One Illinois-based company is working to change an industry which has traditionally relied on oil-based products.
Elevance Renewable Sciences have developed technology and a process that they say enables them to “successfully bridge the renewables and chemicals industries, transforming natural plant-based oils… into speciality high-performance, cost-effective commercial products.”
Posted in energy, environment, science and medicine | 3 Comments »
Posted by Charles II on February 25, 2015
Gregg Levine, Al-Jazeera:
Perhaps it will not come as a big surprise to learn that the highly trafficked, for-profit medical information site WebMD keeps track of your search terms and then makes some of the information available to third-party vendors. It’s kind of like what the term “for profit” means. But how about one of the other top hits for health-related searches, the Centers for Disease Control? That’s a non-profit government agency — they don’t provide information to marketing interests, right?
Just the thing we want for people who have medical conditions which may endanger the rest of us– a reason to fear that their privacy will be compromised. What is wrong with the CDC (not to mention Mayo and other for-profit sites of institutions that pretend to be engaged in the practice of medicine)?
Posted in abuse of power, science and medicine | 1 Comment »
Posted by Charles II on October 10, 2013
This news is a little old, but I hadn’t heard it. David Heitz, Healthline:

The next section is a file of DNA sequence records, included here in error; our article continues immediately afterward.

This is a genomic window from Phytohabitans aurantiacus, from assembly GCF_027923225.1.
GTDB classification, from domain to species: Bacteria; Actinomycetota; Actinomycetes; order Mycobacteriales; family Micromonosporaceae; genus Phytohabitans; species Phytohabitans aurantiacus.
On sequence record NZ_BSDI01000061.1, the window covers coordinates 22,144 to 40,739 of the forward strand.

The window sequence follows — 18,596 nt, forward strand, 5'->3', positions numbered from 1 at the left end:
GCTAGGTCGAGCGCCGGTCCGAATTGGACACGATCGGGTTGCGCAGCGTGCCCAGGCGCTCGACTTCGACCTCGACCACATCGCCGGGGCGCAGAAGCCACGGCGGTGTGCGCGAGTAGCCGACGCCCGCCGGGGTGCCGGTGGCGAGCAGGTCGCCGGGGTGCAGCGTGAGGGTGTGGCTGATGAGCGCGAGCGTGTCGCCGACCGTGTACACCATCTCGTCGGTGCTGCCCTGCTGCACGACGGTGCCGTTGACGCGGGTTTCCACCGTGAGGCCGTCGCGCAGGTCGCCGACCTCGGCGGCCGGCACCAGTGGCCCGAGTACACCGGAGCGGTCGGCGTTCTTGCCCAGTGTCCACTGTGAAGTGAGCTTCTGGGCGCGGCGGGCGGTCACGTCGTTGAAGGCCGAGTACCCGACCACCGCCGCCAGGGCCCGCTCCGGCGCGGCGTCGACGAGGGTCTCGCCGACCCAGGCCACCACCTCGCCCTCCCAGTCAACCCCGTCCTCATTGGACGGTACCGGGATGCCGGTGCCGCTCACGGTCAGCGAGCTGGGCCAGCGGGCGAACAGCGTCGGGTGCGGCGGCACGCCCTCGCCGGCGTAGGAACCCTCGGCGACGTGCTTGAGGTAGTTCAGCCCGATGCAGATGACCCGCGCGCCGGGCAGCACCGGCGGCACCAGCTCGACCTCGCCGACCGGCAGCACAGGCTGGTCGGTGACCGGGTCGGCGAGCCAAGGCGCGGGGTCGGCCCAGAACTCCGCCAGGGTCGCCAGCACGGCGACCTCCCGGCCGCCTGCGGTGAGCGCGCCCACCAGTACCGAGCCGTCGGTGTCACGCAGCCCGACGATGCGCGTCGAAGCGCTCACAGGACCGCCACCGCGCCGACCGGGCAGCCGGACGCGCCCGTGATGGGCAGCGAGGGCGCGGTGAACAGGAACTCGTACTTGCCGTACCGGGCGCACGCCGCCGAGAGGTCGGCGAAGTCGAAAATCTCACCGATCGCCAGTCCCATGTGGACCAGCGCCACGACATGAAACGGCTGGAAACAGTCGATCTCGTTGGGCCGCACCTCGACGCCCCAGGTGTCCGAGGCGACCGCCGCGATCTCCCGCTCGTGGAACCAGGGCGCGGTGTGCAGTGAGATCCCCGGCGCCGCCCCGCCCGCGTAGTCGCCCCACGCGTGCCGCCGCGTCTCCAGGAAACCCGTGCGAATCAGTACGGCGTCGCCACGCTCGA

A blood test developed by researchers at Duke University can predict with tremendous accuracy whether someone with, say, pneumonia has a viral or bacterial infection, even if it’s a previously unknown strain.
The test, described today in the journal Science Translational Medicine, could someday help stop the unnecessary prescribing of antibiotics to patients who have viral infections.
In the most recent experiment, 102 subjects with viral and bacterial infections, as well as healthy control patients, arrived at a hospital emergency room and were given the blood test. With about 90 percent accuracy, the test returned the proper diagnosis in just 12 hours.
In larger studies set to begin as early as this flu season, scientists will look at ways of paring down the number of genes the test analyzes and reducing the test’s turnaround time to as little as one hour.
Posted in Good Things, science and medicine | 2 Comments »
Posted by Charles II on May 17, 2013
UCS has sponsored a competition here.